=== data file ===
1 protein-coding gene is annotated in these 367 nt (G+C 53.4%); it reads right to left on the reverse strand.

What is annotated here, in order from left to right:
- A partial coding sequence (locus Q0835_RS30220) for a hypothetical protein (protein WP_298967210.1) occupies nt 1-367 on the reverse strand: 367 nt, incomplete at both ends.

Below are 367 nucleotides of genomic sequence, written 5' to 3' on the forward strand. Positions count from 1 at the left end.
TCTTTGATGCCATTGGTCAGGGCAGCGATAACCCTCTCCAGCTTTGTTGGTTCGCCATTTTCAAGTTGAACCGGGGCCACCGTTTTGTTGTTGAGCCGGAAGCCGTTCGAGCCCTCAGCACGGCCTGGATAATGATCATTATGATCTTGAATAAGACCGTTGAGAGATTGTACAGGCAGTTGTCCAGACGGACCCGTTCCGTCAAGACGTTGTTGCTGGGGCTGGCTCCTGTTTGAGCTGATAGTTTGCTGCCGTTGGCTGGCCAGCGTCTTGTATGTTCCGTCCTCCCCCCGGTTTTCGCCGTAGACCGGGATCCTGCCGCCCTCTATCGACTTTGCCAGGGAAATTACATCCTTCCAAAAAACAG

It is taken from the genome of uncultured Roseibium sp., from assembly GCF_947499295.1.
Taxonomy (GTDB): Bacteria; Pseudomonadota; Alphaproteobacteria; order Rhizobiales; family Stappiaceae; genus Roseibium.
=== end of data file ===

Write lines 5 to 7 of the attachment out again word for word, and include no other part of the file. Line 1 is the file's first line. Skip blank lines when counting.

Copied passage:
TCTTTGATGCCATTGGTCAGGGCAGCGATAACCCTCTCCAGCTTTGTTGGTTCGCCATTTTCAAGTTGAACCGGGGCCACCGTTTTGTTGTTGAGCCGGAAGCCGTTCGAGCCCTCAGCACGGCCTGGATAATGATCATTATGATCTTGAATAAGACCGTTGAGAGATTGTACAGGCAGTTGTCCAGACGGACCCGTTCCGTCAAGACGTTGTTGCTGGGGCTGGCTCCTGTTTGAGCTGATAGTTTGCTGCCGTTGGCTGGCCAGCGTCTTGTATGTTCCGTCCTCCCCCCGGTTTTCGCCGTAGACCGGGATCCTGCCGCCCTCTATCGACTTTGCCAGGGAAATTACATCCTTCCAAAAAACAG

It is taken from the genome of uncultured Roseibium sp., from assembly GCF_947499295.1.
Taxonomy (GTDB): Bacteria; Pseudomonadota; Alphaproteobacteria; order Rhizobiales; family Stappiaceae; genus Roseibium.